The thing I do care about is the reason why so many neurodivergent kids seek out DRC. I believe that the people in the system they came from feel uncomfortable, do not know how to interact, and do not fully appreciate their talents and uniquely wonderful way of thinking. For these reasons, these kids are, quite literally, forced to change themselves to fit into this homogenized world I spoke of earlier. And, if they don't (or can't), they are frequently admonished or punished. Indeed, Pavlov's methodology isn't just used for animals. Therefore, understandably, they are unhappy, disenfranchised, and anxious, and seek out other educational environments.
When we neglect to openly invite (and remove barriers for everyone to participate), especially those who have diverse ways of thinking and being (not only folks with ASD or any of the other "disorders") into our personal spheres, we are actively traumatizing human beings while ultimately inhibiting societal growth, change, and possibly (probably) our own survival.
Diversity is not a talking point. It can't be achieved by hiring a "Diversity Officer," or implementing token policies and meaningless training sessions. It is deeply entrenched in the basic human need for connection and engagement. And the only way it will happen on a large scale is if every one of us welcomes, into our personal world, those who are not typically allowed a place at the table.
Ultimately culture will only change and grow through inclusionary practices and by exterminating misinformation, our reasons for fearing the other, and unimaginative thinking.
Weekly Creative Meditation
Both Centers are on Spring Break this coming week. However, fundraising efforts are still very much on our agenda.
Find the Color Street fundraiser here. We have had several vendor registration forms submitted for our Party in the Park over the past few days. If you know anyone with a side hustle or small business who would like to promote themselves and have some fun with us on May 21st- please share this link with them. We are also seeking food trucks and local musicians. Please get in touch with firstname.lastname@example.org.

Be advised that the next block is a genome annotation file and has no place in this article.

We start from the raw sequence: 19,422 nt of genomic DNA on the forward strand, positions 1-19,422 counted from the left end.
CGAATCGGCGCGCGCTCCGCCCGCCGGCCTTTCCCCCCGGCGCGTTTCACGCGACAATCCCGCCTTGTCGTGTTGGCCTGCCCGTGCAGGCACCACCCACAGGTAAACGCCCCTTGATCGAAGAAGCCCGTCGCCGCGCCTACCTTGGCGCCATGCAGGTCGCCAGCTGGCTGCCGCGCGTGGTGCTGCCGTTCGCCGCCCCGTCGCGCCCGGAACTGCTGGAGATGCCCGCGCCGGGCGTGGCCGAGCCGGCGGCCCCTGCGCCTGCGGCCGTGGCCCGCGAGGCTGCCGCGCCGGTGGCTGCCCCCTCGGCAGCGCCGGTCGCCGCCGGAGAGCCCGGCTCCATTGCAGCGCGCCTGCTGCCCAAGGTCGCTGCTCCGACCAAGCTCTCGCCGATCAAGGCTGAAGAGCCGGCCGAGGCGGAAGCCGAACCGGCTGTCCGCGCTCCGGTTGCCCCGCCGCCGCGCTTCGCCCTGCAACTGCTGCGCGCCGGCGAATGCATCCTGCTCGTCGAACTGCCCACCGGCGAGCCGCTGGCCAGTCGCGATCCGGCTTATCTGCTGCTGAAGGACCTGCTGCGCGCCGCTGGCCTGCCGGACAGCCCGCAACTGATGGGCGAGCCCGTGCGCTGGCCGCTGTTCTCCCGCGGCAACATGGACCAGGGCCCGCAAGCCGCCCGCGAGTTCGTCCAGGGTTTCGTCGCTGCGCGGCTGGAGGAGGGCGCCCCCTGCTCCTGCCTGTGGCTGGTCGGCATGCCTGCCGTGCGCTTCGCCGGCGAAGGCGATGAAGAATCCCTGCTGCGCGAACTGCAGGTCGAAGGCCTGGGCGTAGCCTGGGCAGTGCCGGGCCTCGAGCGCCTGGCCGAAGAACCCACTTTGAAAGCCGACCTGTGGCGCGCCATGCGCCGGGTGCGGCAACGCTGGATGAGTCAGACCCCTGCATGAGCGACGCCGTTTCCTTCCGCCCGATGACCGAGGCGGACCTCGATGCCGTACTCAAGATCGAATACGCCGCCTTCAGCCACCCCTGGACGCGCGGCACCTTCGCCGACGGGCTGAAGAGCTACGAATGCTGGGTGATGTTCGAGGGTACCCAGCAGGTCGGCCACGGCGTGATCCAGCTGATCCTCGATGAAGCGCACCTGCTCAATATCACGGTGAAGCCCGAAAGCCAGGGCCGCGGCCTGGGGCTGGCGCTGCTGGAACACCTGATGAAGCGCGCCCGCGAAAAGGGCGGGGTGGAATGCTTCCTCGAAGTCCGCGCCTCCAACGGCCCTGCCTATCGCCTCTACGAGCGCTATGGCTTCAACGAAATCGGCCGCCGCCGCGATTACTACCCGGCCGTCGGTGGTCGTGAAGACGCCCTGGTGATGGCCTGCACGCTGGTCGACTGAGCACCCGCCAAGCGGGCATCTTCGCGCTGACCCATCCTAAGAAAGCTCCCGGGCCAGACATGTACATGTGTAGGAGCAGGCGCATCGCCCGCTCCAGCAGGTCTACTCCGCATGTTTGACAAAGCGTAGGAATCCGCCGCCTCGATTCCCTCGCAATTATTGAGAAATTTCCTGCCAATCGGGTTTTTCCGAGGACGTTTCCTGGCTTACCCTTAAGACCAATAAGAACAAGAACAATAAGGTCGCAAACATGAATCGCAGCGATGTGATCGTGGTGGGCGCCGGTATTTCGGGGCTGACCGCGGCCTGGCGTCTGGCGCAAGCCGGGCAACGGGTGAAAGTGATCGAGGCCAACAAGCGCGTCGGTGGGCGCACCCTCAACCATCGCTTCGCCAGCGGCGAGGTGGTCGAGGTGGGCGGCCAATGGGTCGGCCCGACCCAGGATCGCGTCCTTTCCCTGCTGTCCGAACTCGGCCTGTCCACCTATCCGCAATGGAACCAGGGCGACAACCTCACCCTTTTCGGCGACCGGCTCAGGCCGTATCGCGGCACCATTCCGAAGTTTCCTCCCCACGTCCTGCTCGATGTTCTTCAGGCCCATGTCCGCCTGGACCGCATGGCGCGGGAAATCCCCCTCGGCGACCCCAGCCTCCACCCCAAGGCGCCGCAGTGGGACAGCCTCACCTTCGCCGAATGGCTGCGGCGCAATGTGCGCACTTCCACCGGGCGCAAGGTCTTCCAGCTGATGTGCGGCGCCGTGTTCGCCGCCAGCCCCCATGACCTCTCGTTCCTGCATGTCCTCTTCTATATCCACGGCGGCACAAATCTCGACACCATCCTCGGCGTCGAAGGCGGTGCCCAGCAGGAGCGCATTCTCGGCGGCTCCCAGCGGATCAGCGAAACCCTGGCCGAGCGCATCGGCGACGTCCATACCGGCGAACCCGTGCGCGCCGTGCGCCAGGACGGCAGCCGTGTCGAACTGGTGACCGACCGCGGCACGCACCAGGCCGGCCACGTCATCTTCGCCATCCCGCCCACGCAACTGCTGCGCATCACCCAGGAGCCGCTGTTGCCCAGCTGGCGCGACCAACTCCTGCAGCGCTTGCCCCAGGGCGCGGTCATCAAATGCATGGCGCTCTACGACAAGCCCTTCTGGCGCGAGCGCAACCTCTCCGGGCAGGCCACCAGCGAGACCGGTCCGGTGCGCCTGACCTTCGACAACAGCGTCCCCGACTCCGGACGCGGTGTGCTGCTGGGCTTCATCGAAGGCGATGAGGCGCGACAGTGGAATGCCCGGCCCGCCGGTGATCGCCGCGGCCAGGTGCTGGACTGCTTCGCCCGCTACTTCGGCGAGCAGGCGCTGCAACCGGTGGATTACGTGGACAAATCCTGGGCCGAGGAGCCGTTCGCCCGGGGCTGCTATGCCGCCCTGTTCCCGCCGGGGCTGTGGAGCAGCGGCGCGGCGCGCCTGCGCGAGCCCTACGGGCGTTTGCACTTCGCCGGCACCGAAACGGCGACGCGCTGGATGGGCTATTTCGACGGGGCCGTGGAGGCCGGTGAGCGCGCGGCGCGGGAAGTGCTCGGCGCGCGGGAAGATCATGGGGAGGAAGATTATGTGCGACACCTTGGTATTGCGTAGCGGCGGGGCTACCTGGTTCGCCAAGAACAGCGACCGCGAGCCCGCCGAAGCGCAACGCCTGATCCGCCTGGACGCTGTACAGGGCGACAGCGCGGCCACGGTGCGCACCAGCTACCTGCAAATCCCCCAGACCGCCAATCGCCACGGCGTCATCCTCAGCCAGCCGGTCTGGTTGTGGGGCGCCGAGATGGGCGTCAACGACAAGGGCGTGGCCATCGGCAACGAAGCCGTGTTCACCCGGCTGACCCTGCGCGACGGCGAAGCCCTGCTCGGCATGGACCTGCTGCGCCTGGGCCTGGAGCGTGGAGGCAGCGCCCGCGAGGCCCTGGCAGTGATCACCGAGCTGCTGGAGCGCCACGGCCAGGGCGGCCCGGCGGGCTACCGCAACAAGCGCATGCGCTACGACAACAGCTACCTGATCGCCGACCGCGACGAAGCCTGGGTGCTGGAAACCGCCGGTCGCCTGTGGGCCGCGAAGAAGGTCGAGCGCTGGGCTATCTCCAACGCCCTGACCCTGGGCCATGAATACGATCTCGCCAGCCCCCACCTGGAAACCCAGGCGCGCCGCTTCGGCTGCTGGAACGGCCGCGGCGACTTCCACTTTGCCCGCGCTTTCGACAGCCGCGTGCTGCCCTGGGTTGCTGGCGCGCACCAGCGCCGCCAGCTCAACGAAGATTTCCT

We are still collecting bottles and cans - bring them to 48 Riverside Dr. in Canton and place the bags in front of the garage.
I am sending this out a day early to catch those of you celebrating Passover, Easter, or all the delights of Spring this weekend.
Best wishes from the entire DRC Crew!
A Work in Progress
In my mind - nothing is ever finished. I literally consider everything I create a work in progress that I can edit, revise, rework, redesign, or delete and begin again - still after being published and sent into the world. Yet I go a little crazy every time I walk into the DRC art room. Where I find not only the detritus from multiple kids and their many projects covering the table and spilling onto the floor - but also the abandoned projects left in varying levels of completion littering every surface.
I obviously understand on a deep level that the process is the principal component of imagination and creativity. And the finished piece is the least important. It is our culture - and the adults within who insist that a project's natural conclusion is - acceptable completion.
I have observed so many parents, teachers, and grandparents hover over a child, making suggestions and sometimes even taking over the entire project. Or, the "art" assignment may consist of pre-drawn, cut, and even colored components meant to be assembled the way the lesson plan shows. And if the child has not "followed directions" and created something completely unique, they are admonished and punished.
In those moments, these important people in the child's life have taught them three things. a) That a perfectly finished project is the desired end product, b) they (that child) are not creative or imaginative, or even good at art, and c) they are simply not good enough (at anything).
As a result of this never-ending reach for perfection, we have a world filled with people who believe that creativity is an unreachable aspiration. And they have no earthly idea how to begin.
Imaginative out-there ideas and people who are willing to see everything as a work in progress, including themselves, are the ones who will ultimately be the ones to save us all (from ourselves).
Therefore, I refuse to be complicit in the destruction of creative thought and processes - even if my blood pressure spikes every (damn) time I enter the chaos - that is the DRC art room.
Weekly Creative Meditation
DRC Imagination Station Summer Programs will be back for the last three weeks of August. Find more information and the link to the registration page on the DRC website. Space is limited to 12 participants each week.
We are still seeking vendors, musicians, and food trucks for the May 21st Party in the Park fundraiser. And be sure to let your creative, business-owning, musical friends know about this opportunity. Register here today. If you have additional ideas or would like to help plan this important event, please get in touch with email@example.com